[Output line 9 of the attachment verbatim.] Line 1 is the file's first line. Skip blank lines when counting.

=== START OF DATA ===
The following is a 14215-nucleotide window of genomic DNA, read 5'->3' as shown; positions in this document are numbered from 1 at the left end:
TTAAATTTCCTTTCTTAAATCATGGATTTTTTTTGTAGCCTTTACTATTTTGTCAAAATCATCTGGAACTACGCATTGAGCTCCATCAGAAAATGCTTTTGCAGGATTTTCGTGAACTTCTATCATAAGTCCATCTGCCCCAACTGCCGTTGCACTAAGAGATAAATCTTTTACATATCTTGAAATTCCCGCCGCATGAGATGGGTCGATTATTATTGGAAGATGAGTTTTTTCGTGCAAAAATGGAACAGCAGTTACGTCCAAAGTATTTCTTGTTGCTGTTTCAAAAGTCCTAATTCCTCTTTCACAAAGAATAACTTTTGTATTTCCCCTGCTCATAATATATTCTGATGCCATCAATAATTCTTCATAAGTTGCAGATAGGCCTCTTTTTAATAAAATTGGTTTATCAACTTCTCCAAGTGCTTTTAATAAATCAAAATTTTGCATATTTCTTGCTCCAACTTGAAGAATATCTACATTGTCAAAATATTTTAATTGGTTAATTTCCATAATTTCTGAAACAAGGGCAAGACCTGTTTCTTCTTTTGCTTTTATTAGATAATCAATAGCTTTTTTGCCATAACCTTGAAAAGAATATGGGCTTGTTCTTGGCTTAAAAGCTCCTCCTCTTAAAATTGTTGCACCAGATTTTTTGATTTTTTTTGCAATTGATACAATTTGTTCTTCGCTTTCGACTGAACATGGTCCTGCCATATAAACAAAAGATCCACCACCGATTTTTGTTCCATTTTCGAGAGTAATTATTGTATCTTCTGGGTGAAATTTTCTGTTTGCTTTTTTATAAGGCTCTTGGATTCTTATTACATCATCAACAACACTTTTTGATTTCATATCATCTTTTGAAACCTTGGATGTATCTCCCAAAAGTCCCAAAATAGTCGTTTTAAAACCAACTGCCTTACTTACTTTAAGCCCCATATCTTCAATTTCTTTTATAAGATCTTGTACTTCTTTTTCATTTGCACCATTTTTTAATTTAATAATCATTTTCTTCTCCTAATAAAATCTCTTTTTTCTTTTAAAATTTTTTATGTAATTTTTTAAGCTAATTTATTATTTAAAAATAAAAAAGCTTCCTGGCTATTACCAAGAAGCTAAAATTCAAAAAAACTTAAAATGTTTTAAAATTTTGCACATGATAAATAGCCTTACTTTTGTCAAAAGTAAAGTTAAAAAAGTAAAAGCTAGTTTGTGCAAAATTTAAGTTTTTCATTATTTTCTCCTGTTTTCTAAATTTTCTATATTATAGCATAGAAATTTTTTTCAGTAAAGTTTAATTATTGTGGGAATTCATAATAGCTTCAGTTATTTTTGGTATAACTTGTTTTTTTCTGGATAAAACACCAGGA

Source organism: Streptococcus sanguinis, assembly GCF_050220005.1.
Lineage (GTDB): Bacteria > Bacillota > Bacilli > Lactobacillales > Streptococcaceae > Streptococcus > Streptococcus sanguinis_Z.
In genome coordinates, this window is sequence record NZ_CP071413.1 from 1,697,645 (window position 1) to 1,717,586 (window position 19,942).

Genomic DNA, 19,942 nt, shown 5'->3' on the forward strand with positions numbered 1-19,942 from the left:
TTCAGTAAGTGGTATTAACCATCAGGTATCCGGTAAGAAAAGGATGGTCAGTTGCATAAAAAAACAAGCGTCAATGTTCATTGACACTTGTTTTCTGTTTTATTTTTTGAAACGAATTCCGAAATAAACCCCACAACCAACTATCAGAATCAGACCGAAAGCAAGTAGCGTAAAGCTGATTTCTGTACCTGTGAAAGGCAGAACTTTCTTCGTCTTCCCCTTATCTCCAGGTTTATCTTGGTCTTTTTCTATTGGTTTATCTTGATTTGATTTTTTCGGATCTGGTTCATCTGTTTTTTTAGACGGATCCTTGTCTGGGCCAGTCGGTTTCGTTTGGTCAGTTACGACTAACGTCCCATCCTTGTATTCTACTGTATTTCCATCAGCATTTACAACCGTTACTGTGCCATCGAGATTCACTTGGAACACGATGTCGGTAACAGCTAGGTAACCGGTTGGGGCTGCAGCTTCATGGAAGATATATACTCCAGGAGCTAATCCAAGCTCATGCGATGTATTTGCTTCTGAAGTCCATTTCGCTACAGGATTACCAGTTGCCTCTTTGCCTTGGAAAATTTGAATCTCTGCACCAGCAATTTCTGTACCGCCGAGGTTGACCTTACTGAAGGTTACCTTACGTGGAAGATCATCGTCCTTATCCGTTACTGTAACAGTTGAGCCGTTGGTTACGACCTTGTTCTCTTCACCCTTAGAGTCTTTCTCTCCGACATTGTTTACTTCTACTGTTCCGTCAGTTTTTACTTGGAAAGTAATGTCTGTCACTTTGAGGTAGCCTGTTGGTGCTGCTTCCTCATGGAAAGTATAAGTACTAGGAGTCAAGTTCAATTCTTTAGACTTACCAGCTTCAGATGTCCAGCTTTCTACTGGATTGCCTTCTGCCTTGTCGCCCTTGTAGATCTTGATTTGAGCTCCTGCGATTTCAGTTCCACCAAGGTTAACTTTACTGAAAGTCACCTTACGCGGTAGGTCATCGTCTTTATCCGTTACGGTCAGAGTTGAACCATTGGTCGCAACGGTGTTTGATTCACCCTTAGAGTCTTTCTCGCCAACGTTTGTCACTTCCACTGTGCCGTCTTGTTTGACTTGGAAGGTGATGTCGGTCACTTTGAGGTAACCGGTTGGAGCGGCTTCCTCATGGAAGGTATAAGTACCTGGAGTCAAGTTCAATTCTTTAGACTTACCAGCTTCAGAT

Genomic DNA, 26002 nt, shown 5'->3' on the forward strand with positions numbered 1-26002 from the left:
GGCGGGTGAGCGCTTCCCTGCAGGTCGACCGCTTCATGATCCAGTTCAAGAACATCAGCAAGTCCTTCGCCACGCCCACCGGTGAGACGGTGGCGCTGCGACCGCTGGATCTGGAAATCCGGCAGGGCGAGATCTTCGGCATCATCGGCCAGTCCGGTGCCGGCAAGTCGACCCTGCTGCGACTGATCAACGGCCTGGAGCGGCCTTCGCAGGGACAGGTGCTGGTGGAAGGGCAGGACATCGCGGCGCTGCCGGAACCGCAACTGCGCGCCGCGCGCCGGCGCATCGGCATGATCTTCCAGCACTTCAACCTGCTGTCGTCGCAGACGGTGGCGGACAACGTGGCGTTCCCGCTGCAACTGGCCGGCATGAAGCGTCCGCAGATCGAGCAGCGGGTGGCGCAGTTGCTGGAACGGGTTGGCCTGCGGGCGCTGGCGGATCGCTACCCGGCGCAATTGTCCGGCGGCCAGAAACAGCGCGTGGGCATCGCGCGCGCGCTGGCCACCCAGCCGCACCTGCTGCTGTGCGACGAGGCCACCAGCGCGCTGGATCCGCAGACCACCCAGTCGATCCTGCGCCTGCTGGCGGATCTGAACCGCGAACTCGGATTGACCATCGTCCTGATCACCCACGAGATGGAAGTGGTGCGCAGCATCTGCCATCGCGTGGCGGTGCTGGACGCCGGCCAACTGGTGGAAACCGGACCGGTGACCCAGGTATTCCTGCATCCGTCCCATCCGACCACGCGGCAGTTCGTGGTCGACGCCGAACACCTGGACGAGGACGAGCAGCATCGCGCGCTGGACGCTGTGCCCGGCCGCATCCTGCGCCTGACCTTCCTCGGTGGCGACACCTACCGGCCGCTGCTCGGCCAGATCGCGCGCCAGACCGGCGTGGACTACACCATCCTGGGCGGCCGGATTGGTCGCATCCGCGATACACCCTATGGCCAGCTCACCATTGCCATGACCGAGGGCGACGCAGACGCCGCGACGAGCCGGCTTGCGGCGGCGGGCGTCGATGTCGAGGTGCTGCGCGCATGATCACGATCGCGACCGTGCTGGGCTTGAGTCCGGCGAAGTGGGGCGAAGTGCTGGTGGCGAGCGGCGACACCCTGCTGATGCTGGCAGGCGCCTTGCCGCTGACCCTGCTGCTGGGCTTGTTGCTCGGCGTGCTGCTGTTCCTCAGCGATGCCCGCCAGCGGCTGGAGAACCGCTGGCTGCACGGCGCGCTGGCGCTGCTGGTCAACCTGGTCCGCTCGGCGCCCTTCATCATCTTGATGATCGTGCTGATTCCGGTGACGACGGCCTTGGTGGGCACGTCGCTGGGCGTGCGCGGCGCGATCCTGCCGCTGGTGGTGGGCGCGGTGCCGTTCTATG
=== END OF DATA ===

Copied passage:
GGCGGGTGAGCGCTTCCCTGCAGGTCGACCGCTTCATGATCCAGTTCAAGAACATCAGCAAGTCCTTCGCCACGCCCACCGGTGAGACGGTGGCGCTGCGACCGCTGGATCTGGAAATCCGGCAGGGCGAGATCTTCGGCATCATCGGCCAGTCCGGTGCCGGCAAGTCGACCCTGCTGCGACTGATCAACGGCCTGGAGCGGCCTTCGCAGGGACAGGTGCTGGTGGAAGGGCAGGACATCGCGGCGCTGCCGGAACCGCAACTGCGCGCCGCGCGCCGGCGCATCGGCATGATCTTCCAGCACTTCAACCTGCTGTCGTCGCAGACGGTGGCGGACAACGTGGCGTTCCCGCTGCAACTGGCCGGCATGAAGCGTCCGCAGATCGAGCAGCGGGTGGCGCAGTTGCTGGAACGGGTTGGCCTGCGGGCGCTGGCGGATCGCTACCCGGCGCAATTGTCCGGCGGCCAGAAACAGCGCGTGGGCATCGCGCGCGCGCTGGCCACCCAGCCGCACCTGCTGCTGTGCGACGAGGCCACCAGCGCGCTGGATCCGCAGACCACCCAGTCGATCCTGCGCCTGCTGGCGGATCTGAACCGCGAACTCGGATTGACCATCGTCCTGATCACCCACGAGATGGAAGTGGTGCGCAGCATCTGCCATCGCGTGGCGGTGCTGGACGCCGGCCAACTGGTGGAAACCGGACCGGTGACCCAGGTATTCCTGCATCCGTCCCATCCGACCACGCGGCAGTTCGTGGTCGACGCCGAACACCTGGACGAGGACGAGCAGCATCGCGCGCTGGACGCTGTGCCCGGCCGCATCCTGCGCCTGACCTTCCTCGGTGGCGACACCTACCGGCCGCTGCTCGGCCAGATCGCGCGCCAGACCGGCGTGGACTACACCATCCTGGGCGGCCGGATTGGTCGCATCCGCGATACACCCTATGGCCAGCTCACCATTGCCATGACCGAGGGCGACGCAGACGCCGCGACGAGCCGGCTTGCGGCGGCGGGCGTCGATGTCGAGGTGCTGCGCGCATGATCACGATCGCGACCGTGCTGGGCTTGAGTCCGGCGAAGTGGGGCGAAGTGCTGGTGGCGAGCGGCGACACCCTGCTGATGCTGGCAGGCGCCTTGCCGCTGACCCTGCTGCTGGGCTTGTTGCTCGGCGTGCTGCTGTTCCTCAGCGATGCCCGCCAGCGGCTGGAGAACCGCTGGCTGCACGGCGCGCTGGCGCTGCTGGTCAACCTGGTCCGCTCGGCGCCCTTCATCATCTTGATGATCGTGCTGATTCCGGTGACGACGGCCTTGGTGGGCACGTCGCTGGGCGTGCGCGGCGCGATCCTGCCGCTGGTGGTGGGCGCGGTGCCGTTCTATG